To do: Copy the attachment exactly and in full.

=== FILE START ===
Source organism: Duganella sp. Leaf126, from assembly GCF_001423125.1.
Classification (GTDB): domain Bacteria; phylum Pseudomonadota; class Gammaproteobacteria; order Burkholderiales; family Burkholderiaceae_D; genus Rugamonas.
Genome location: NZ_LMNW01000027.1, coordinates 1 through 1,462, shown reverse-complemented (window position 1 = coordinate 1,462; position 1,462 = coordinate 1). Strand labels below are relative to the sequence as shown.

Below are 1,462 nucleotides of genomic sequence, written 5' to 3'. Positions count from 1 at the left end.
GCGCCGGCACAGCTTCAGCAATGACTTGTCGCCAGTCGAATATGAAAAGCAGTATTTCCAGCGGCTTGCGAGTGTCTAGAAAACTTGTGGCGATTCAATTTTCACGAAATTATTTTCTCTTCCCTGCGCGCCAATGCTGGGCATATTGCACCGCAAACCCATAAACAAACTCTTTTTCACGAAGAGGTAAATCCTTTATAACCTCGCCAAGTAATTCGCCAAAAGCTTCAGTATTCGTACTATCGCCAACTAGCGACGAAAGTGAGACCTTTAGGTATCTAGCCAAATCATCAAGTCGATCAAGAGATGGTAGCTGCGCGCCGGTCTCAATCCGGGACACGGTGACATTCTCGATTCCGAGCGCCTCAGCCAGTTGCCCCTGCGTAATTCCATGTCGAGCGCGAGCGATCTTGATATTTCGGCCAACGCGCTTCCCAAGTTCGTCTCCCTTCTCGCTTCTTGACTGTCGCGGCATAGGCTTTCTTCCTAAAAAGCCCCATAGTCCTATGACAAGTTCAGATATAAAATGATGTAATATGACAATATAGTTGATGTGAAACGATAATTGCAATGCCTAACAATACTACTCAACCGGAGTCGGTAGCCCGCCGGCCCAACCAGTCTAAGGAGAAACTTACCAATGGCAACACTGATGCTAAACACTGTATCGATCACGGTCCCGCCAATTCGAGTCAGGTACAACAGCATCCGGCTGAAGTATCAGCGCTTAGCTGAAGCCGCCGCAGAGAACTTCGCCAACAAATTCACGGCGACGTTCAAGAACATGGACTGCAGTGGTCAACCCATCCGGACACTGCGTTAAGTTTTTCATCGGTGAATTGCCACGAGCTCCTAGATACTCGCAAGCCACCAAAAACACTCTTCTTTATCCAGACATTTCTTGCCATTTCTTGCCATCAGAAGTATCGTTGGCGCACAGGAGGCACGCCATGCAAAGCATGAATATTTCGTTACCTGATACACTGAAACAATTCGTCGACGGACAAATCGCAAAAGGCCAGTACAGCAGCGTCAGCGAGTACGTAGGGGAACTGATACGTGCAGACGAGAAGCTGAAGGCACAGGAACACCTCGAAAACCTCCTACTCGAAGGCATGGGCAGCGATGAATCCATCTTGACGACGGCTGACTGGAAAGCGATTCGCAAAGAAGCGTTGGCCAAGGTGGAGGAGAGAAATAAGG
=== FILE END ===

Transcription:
Source organism: Duganella sp. Leaf126, from assembly GCF_001423125.1.
Classification (GTDB): domain Bacteria; phylum Pseudomonadota; class Gammaproteobacteria; order Burkholderiales; family Burkholderiaceae_D; genus Rugamonas.
Genome location: NZ_LMNW01000027.1, coordinates 1 through 1,462, shown reverse-complemented (window position 1 = coordinate 1,462; position 1,462 = coordinate 1). Strand labels below are relative to the sequence as shown.

Below are 1,462 nucleotides of genomic sequence, written 5' to 3'. Positions count from 1 at the left end.
GCGCCGGCACAGCTTCAGCAATGACTTGTCGCCAGTCGAATATGAAAAGCAGTATTTCCAGCGGCTTGCGAGTGTCTAGAAAACTTGTGGCGATTCAATTTTCACGAAATTATTTTCTCTTCCCTGCGCGCCAATGCTGGGCATATTGCACCGCAAACCCATAAACAAACTCTTTTTCACGAAGAGGTAAATCCTTTATAACCTCGCCAAGTAATTCGCCAAAAGCTTCAGTATTCGTACTATCGCCAACTAGCGACGAAAGTGAGACCTTTAGGTATCTAGCCAAATCATCAAGTCGATCAAGAGATGGTAGCTGCGCGCCGGTCTCAATCCGGGACACGGTGACATTCTCGATTCCGAGCGCCTCAGCCAGTTGCCCCTGCGTAATTCCATGTCGAGCGCGAGCGATCTTGATATTTCGGCCAACGCGCTTCCCAAGTTCGTCTCCCTTCTCGCTTCTTGACTGTCGCGGCATAGGCTTTCTTCCTAAAAAGCCCCATAGTCCTATGACAAGTTCAGATATAAAATGATGTAATATGACAATATAGTTGATGTGAAACGATAATTGCAATGCCTAACAATACTACTCAACCGGAGTCGGTAGCCCGCCGGCCCAACCAGTCTAAGGAGAAACTTACCAATGGCAACACTGATGCTAAACACTGTATCGATCACGGTCCCGCCAATTCGAGTCAGGTACAACAGCATCCGGCTGAAGTATCAGCGCTTAGCTGAAGCCGCCGCAGAGAACTTCGCCAACAAATTCACGGCGACGTTCAAGAACATGGACTGCAGTGGTCAACCCATCCGGACACTGCGTTAAGTTTTTCATCGGTGAATTGCCACGAGCTCCTAGATACTCGCAAGCCACCAAAAACACTCTTCTTTATCCAGACATTTCTTGCCATTTCTTGCCATCAGAAGTATCGTTGGCGCACAGGAGGCACGCCATGCAAAGCATGAATATTTCGTTACCTGATACACTGAAACAATTCGTCGACGGACAAATCGCAAAAGGCCAGTACAGCAGCGTCAGCGAGTACGTAGGGGAACTGATACGTGCAGACGAGAAGCTGAAGGCACAGGAACACCTCGAAAACCTCCTACTCGAAGGCATGGGCAGCGATGAATCCATCTTGACGACGGCTGACTGGAAAGCGATTCGCAAAGAAGCGTTGGCCAAGGTGGAGGAGAGAAATAAGG